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Restrict Access to Only Trusted Computers

Updated: January 27, 2010

Applies To: Windows Server 2008, Windows Server 2008 R2

Your organizational network likely has a connection to the Internet. You also likely have partners, vendors, or contractors who attach computers that are not owned by your organization to your network. Because you do not manage those computers, you cannot trust them to be free of malicious software, maintained with the latest security updates, or in any way in compliance with your organization's security policies. These untrustworthy computers both on and outside of your physical network must not be permitted to access your organization's computers except where it is truly required.

To mitigate this risk, you must be able to isolate the computers you trust, and restrict their ability to receive unsolicited network traffic from untrusted computers. By using connection security and firewall rules available in Windows Firewall with Advanced Security, you can logically isolate the computers that you trust by requiring that all unsolicited inbound network traffic be authenticated. Authentication ensures that each computer or user can positively identify itself by using credentials that are trusted by the other computer. Connection security rules can be configured to use IPsec with the Kerberos V5 protocol available in Active Directory, or certificates issued by a trusted certification authority as the authentication method.

noteNote
Because the primary authentication method recommended for computers that are running Windows is to use the Kerberos V5 protocol with membership in an Active Directory domain, this guide refers to this logical separation of computers as domain isolation, even when certificates are used to extend the protection to computers that are not part of an Active Directory domain.

The protection provided by domain isolation can help you comply with regulatory and legislative requirements, such as those found in the Federal Information Security Management Act of 2002 (FISMA), the Sarbanes-Oxley Act of 2002, the Health Insurance Portability and Accountability Act of 1996 (HIPAA), and other government and industry regulations.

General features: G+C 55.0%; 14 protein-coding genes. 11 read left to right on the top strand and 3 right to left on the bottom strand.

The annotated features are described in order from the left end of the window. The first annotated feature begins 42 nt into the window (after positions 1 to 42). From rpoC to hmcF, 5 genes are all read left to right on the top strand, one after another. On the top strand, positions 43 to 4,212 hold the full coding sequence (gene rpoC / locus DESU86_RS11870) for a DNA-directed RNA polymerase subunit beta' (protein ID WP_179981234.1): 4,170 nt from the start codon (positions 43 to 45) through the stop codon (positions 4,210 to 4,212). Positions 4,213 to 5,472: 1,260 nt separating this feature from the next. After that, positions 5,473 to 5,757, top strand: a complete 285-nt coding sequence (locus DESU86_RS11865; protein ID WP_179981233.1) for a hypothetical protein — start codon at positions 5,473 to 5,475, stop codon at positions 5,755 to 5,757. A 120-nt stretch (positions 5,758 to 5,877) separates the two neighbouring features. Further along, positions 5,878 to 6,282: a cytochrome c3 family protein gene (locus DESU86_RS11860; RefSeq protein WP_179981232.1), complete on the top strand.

The following illustration shows an isolated domain, with one of the zones that are optionally part of the design. The rules that implement both the isolated domain and the different zones are deployed by using Group Policy and Active Directory.

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These goals, which correspond to Domain Isolation Policy Design and Certificate-based Isolation Policy Design, provide the following benefits:

  • Computers in the isolated domain accept unsolicited inbound network traffic only when it can be authenticated as coming from another computer in the isolated domain. Exemption rules can be defined to allow inbound traffic from trusted computers that for some reason cannot perform IPsec authentication.

    For example, Woodgrove Bank wants all of its computers to block all unsolicited inbound network traffic from any computer that it does not manage. The connection security rules deployed to domain member computers require authentication as a domain member or by using a certificate before an unsolicited inbound network packet is accepted.

  • Computers in the isolated domain can still send outbound network traffic to untrusted computers and receive the responses to the outbound requests.

    For example, Woodgrove Bank wants its users at client computers to be able to access Web sites on the Internet. The default Windows Firewall with Advanced Security settings for outbound network traffic allow this. No additional rules are required.

These goals also support optional zones that can be created to add customized protection to meet the needs of subsets of an organization's computers:

  • Computers in the "boundary zone" are configured to use connection security rules that request but do not require authentication. This enables them to receive unsolicited inbound network traffic from untrusted computers, and also to receive traffic from the other members of the isolated domain.

    For example, Woodgrove Bank has a server that must be accessed by its partners' computers through the Internet. The rules applied to computers in the boundary zone use authentication when the client computer can support it, but do not block the connection if the client computer cannot authenticate.

  • Computers in the "encryption zone" require that all network traffic in and out must be encrypted to secure potentially sensitive material when it is sent over the network.

    For example, Woodgrove Bank wants the computers running SQL Server to only transmit data that is encrypted to help protect the sensitive data stored on those computers.

The following components are required for this deployment goal:

  • Active Directory: Active Directory supports centralized management of connection security rules by configuring the rules in one or more GPOs that can be automatically applied to all relevant computers in the domain. For more information about Active Directory, see Additional Resources.

Next:  Require Encryption When Accessing Sensitive Network Resources

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